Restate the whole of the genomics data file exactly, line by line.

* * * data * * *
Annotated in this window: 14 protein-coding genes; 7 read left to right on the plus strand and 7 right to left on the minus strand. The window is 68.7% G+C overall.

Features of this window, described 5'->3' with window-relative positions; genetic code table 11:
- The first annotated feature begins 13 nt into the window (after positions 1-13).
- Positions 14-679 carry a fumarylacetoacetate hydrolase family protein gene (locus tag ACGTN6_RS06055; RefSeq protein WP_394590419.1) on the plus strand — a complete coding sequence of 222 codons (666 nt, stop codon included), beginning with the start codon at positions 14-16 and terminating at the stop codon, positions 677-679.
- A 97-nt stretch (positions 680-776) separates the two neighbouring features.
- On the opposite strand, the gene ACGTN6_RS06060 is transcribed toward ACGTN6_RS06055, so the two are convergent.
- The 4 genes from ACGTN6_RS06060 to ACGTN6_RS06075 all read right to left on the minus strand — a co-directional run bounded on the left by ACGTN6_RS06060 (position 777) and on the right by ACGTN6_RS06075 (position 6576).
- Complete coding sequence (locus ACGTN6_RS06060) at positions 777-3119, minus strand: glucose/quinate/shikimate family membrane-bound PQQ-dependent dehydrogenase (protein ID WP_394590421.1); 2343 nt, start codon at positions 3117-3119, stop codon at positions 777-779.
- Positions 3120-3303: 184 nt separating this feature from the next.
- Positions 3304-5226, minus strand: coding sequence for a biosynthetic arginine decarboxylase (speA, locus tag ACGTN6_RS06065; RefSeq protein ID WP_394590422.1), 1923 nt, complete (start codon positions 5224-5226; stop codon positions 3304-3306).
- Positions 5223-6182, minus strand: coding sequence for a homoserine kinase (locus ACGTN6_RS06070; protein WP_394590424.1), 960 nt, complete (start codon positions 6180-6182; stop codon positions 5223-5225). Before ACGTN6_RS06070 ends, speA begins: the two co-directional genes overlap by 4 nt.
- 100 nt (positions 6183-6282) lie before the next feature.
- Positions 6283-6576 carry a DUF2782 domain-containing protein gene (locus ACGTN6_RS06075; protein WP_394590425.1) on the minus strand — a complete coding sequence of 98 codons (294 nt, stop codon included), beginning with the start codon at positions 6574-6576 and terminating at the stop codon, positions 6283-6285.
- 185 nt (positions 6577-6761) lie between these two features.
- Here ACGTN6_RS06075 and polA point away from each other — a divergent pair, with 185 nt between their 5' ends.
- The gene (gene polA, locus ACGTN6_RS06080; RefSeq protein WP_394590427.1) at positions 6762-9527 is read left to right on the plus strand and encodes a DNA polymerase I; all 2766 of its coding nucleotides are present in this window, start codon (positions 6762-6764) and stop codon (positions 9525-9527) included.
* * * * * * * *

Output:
Annotated in this window: 14 protein-coding genes; 7 read left to right on the plus strand and 7 right to left on the minus strand. The window is 68.7% G+C overall.

Features of this window, described 5'->3' with window-relative positions; genetic code table 11:
- The first annotated feature begins 13 nt into the window (after positions 1-13).
- Positions 14-679 carry a fumarylacetoacetate hydrolase family protein gene (locus tag ACGTN6_RS06055; RefSeq protein WP_394590419.1) on the plus strand — a complete coding sequence of 222 codons (666 nt, stop codon included), beginning with the start codon at positions 14-16 and terminating at the stop codon, positions 677-679.
- A 97-nt stretch (positions 680-776) separates the two neighbouring features.
- On the opposite strand, the gene ACGTN6_RS06060 is transcribed toward ACGTN6_RS06055, so the two are convergent.
- The 4 genes from ACGTN6_RS06060 to ACGTN6_RS06075 all read right to left on the minus strand — a co-directional run bounded on the left by ACGTN6_RS06060 (position 777) and on the right by ACGTN6_RS06075 (position 6576).
- Complete coding sequence (locus ACGTN6_RS06060) at positions 777-3119, minus strand: glucose/quinate/shikimate family membrane-bound PQQ-dependent dehydrogenase (protein ID WP_394590421.1); 2343 nt, start codon at positions 3117-3119, stop codon at positions 777-779.
- Positions 3120-3303: 184 nt separating this feature from the next.
- Positions 3304-5226, minus strand: coding sequence for a biosynthetic arginine decarboxylase (speA, locus tag ACGTN6_RS06065; RefSeq protein ID WP_394590422.1), 1923 nt, complete (start codon positions 5224-5226; stop codon positions 3304-3306).
- Positions 5223-6182, minus strand: coding sequence for a homoserine kinase (locus ACGTN6_RS06070; protein WP_394590424.1), 960 nt, complete (start codon positions 6180-6182; stop codon positions 5223-5225). Before ACGTN6_RS06070 ends, speA begins: the two co-directional genes overlap by 4 nt.
- 100 nt (positions 6183-6282) lie before the next feature.
- Positions 6283-6576 carry a DUF2782 domain-containing protein gene (locus ACGTN6_RS06075; protein WP_394590425.1) on the minus strand — a complete coding sequence of 98 codons (294 nt, stop codon included), beginning with the start codon at positions 6574-6576 and terminating at the stop codon, positions 6283-6285.
- 185 nt (positions 6577-6761) lie between these two features.
- Here ACGTN6_RS06075 and polA point away from each other — a divergent pair, with 185 nt between their 5' ends.
- The gene (gene polA, locus ACGTN6_RS06080; RefSeq protein WP_394590427.1) at positions 6762-9527 is read left to right on the plus strand and encodes a DNA polymerase I; all 2766 of its coding nucleotides are present in this window, start codon (positions 6762-6764) and stop codon (positions 9525-9527) included.